Starting this fall, music students in Langley will have a new platform to learn and perform “the great works of the masters.”
The Langley School District Honour Orchestra, created and conducted by Langley Fine Arts music teacher Rob Goddard, is the first initiative of its kind in the district for more than 30 years.
Tailored particularly to string players, the orchestra offers an elevated education not currently available in Langley’s public schools.
“My idea for a district initiative was based on the supposition that there’s string players lurking out there in the high schools that go, well, why would I join the band? Band isn’t composed for strings, why would I join the choir? Because, again, limited opportunities for string players in a choir. So I wanted to create an opportunity for those imbedded string players to play in an orchestra,” said Goddard, who has been teaching in Langley for 31 years.
“It’s about meeting the needs of the learners, and I think there are learners out there who need, and deserve, an opportunity to play in an orchestra.”
The goal is to create a full orchestra of 50 to 60 students — complete with strings, wind and percussion — who would be able to play complex pieces such as Beethoven’s Symphony No. 5 and Tchaikovsky’s Romeo and Juliet.
The first round of auditions were held late in June, with a second round set for the fall. Any student in Langley with a recommended three or more years of experience on their instrument is welcome to try out.
Similar orchestra groups exist at the Langley Community Music School, the Surrey Youth Orchestra, the Vancouver Youth Symphony Orchestra and the Vancouver Academy of Music Symphony Orchestra, but there hasn’t been a program like this in Langley’s public schools since the late 1970s, or early 1980s, Goddard said.
There is no cost for students to join, they get school credits, and they will receive expert instruction from Goddard — who plays trumpet and piano professionally and has performed with the Vancouver Symphony Orchestra, Vancouver Opera Orchestra and Victoria Symphony — as well as the world-renowned Borealis String Quartet. Kwanten Polytechnic University is also partnering with the group.
“Culturally, there’s a perception that an orchestra is rather esoteric, and not accessible to children, and I call BS on that, because it absolutely is,” Goddard said.
“I don’t want this to be about the haves and have-nots. I do want this to be elite, but not elite in the negative sense. Everybody always seems to misuse that word, in my opinion. Elite doesn’t mean exclusionary.”
Although there isn’t enough funding for separate junior and senior orchestras to accommodate different levels of students, Goddard said he will be taking an approach similar to the teaching method used by the El Sistema Orchestra in Venezuela.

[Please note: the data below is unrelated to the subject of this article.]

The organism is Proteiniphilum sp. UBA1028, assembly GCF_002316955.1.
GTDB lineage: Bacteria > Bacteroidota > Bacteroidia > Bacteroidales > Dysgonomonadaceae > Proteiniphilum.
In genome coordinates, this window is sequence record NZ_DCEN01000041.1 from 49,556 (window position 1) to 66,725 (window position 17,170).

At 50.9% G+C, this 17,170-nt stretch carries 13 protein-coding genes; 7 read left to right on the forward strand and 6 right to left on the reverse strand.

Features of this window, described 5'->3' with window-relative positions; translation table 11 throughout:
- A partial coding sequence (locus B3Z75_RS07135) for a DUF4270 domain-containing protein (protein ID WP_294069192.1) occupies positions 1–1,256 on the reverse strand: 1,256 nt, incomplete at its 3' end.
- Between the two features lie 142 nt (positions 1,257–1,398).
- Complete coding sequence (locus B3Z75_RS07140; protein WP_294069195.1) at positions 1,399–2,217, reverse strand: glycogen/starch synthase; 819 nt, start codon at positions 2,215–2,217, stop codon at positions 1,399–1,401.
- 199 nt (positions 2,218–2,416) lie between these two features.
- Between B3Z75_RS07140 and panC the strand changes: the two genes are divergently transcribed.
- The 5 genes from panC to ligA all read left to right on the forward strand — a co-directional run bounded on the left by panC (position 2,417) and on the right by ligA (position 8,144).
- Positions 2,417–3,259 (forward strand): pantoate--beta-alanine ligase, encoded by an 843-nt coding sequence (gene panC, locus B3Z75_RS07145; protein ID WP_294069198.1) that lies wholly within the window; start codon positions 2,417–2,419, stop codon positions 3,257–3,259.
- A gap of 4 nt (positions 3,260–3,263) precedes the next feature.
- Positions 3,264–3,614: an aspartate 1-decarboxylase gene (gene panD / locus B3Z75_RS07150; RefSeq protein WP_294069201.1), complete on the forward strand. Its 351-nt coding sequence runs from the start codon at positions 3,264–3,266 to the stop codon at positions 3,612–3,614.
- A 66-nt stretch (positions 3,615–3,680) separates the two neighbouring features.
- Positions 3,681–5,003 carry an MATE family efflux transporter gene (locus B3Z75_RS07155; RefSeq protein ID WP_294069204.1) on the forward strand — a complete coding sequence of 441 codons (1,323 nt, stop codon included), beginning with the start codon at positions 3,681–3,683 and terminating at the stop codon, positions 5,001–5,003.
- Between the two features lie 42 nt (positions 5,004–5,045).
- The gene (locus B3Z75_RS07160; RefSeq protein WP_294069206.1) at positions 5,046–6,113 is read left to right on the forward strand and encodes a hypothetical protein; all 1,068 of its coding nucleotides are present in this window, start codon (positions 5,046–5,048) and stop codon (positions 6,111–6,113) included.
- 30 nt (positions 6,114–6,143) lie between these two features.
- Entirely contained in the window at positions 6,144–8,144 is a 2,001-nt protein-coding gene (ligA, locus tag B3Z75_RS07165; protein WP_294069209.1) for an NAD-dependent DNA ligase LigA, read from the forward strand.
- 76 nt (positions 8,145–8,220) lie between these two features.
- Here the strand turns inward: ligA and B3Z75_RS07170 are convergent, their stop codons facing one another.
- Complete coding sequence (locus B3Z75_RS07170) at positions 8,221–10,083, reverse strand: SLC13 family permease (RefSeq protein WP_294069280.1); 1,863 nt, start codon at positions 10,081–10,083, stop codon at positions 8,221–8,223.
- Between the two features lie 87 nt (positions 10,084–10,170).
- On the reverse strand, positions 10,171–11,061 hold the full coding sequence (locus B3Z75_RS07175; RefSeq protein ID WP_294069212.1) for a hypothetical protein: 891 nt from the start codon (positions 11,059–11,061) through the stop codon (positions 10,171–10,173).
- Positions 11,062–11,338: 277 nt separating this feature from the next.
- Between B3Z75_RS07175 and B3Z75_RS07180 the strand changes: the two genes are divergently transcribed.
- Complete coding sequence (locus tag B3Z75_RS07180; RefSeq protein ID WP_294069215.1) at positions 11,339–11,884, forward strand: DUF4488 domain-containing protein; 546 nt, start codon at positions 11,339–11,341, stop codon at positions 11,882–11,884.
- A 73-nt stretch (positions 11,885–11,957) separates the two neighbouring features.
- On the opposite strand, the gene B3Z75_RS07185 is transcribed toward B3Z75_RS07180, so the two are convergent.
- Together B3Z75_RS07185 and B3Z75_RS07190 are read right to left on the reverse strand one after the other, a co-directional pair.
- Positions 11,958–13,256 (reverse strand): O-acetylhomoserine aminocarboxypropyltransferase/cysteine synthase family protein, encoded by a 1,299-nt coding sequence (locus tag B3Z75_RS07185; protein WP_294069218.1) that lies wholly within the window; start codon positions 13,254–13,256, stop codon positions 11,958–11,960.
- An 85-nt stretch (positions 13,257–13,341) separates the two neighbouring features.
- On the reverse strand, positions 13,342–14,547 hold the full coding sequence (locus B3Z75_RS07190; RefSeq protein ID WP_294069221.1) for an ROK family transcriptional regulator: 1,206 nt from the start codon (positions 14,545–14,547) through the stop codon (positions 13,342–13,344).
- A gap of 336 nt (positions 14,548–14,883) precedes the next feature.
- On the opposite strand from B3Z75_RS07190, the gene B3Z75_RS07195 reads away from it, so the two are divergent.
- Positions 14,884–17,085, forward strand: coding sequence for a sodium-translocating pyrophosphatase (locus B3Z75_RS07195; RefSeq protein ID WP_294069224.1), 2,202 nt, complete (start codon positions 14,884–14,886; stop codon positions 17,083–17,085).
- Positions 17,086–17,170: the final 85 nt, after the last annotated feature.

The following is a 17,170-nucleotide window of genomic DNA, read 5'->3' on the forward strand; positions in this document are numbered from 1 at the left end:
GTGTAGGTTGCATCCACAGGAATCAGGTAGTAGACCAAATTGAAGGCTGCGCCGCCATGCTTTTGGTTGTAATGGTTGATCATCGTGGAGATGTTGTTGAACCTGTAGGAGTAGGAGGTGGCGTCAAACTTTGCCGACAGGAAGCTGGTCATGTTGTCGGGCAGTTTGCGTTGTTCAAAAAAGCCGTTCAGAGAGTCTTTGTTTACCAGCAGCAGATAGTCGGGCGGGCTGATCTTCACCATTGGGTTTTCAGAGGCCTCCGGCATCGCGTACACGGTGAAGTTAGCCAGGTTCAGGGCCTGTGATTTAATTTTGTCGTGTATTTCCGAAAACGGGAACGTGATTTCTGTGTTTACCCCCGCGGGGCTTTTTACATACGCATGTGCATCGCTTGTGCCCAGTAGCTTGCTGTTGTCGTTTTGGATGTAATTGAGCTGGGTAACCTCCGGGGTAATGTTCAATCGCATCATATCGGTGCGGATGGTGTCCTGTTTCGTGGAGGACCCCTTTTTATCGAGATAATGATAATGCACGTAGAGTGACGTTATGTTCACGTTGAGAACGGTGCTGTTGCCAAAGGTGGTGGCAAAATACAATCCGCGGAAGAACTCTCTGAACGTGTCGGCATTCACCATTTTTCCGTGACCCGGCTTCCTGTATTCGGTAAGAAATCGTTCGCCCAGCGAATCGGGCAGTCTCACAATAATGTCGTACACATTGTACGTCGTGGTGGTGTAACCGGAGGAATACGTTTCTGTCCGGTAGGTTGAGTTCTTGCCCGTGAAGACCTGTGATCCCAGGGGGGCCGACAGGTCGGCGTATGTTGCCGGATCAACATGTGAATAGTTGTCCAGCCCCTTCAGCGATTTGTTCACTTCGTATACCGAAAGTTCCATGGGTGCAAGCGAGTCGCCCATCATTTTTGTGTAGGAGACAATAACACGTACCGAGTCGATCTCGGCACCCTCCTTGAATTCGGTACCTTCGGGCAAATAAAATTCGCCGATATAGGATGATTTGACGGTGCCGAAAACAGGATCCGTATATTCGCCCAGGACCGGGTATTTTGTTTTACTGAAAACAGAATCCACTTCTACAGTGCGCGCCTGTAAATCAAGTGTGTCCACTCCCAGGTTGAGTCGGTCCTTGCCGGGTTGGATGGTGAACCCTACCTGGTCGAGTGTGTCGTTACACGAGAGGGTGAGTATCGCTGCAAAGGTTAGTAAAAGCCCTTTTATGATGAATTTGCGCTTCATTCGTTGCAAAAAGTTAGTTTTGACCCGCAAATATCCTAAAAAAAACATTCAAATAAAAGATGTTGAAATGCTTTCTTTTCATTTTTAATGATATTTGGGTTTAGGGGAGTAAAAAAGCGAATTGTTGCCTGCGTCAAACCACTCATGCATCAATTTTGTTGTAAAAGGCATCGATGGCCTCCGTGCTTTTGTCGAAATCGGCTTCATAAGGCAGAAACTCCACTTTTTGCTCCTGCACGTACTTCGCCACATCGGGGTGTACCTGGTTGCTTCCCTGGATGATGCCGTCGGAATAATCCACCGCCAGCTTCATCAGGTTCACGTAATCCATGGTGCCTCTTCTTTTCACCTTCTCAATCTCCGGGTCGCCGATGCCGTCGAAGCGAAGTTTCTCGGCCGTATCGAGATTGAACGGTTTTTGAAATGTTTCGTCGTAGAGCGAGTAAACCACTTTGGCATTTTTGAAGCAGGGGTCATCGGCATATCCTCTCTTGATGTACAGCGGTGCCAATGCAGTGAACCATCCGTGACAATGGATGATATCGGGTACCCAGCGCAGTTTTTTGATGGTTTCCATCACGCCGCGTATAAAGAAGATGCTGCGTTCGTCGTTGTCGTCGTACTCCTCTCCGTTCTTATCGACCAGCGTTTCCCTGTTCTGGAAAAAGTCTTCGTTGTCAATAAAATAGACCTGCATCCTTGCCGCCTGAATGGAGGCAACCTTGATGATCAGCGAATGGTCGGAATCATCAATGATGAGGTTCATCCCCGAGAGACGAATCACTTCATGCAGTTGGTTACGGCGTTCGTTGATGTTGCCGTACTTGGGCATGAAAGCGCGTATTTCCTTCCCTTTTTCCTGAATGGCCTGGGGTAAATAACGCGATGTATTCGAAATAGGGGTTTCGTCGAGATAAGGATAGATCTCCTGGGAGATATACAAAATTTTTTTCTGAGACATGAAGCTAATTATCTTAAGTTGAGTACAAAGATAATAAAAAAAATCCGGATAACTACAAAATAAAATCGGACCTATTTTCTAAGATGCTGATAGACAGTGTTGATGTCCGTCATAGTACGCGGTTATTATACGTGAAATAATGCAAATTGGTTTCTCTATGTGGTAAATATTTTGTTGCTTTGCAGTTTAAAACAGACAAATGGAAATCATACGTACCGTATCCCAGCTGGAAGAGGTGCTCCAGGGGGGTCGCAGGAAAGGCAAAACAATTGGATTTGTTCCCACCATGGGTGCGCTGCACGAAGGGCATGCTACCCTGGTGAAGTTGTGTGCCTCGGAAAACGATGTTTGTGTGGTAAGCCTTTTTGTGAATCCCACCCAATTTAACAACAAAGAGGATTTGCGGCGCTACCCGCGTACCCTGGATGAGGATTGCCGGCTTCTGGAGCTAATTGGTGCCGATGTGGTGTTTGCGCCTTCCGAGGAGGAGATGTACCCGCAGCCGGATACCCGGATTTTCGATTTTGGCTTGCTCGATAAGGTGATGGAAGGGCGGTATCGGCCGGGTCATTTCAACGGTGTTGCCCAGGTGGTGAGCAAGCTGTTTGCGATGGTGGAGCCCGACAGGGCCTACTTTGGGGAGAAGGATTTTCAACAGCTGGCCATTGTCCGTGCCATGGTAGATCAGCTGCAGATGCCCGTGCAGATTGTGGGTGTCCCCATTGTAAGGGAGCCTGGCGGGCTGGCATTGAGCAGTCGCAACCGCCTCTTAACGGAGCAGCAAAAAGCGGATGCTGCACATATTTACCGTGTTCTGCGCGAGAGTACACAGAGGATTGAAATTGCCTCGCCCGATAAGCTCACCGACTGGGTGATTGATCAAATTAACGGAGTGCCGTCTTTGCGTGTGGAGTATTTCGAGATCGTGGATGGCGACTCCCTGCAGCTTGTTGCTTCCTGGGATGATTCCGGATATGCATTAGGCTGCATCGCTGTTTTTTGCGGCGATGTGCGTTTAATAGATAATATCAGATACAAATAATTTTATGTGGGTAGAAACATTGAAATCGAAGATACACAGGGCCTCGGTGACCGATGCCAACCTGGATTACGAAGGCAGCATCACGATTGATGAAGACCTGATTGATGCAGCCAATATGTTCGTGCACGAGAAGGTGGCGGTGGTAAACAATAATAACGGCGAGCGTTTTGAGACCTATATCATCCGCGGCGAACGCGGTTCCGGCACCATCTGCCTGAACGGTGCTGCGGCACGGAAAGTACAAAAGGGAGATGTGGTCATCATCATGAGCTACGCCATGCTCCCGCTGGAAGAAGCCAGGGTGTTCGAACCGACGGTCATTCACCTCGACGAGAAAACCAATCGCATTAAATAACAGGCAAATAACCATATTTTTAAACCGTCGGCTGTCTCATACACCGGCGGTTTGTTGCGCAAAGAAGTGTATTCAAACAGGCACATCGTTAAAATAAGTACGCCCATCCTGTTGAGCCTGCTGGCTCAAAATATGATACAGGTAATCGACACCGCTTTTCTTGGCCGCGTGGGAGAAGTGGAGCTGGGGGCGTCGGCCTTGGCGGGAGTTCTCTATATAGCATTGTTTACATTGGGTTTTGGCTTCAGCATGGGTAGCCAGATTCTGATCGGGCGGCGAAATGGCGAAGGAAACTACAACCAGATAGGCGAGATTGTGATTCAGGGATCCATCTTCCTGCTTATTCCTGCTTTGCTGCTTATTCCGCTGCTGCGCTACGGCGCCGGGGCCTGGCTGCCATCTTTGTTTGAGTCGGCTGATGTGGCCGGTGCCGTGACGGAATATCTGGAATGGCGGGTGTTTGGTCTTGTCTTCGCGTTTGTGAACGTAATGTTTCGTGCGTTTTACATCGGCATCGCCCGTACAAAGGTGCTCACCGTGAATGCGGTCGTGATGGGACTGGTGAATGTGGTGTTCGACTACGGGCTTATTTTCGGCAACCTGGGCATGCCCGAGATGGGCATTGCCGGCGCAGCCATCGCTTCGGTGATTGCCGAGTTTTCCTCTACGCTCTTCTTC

This group began more than two decades ago with a handful of students who were taught to play the violin, for free, to encourage them to stay away from violence and weapons. It is now one of the most revered youth orchestras in the world.
“They’ve developed a system where you don’t have to wait until you are 18 to play Beethoven No. 5. Say you’ve only taken violin for three years, but you’re a hard worker. So what I’m going to do, I’m going to modify your part. So you’re not able to play up this high yet, so you don’t play that part. But you can play this, and it’s a little simpler, so it doesn’t minimize some of the other stronger kids. It supports them and makes it possible for you at a young age to play great repertoire,” Goddard said.
“So this is the way I’ve been operating the Fine Arts orchestra. Rather than dumbing it down, or accommodating the lowest common denominator, I try to work everything up to make it possible so that everyone can have a good experience.
“This El Sistema is a model that I like very much because it facilitates a great range of abilities, all into one group.”
Eventually, Goddard hopes to start violin and cello programs in some of the younger grades, and to create more orchestras within Langley schools.
“My goal is to have a class set of violins, a class set of cellos, a class set of double basses, so that everyone who wishes to learn can learn, not based on economics,” he said.
“Here we are in your backyard, it’s free, and you get a ministry credit for it, which I think is pretty cool.”
To find out more on the honour orchestra, contact Goddard at firstname.lastname@example.org or visit Facebook.com/langleyhonourorchestra.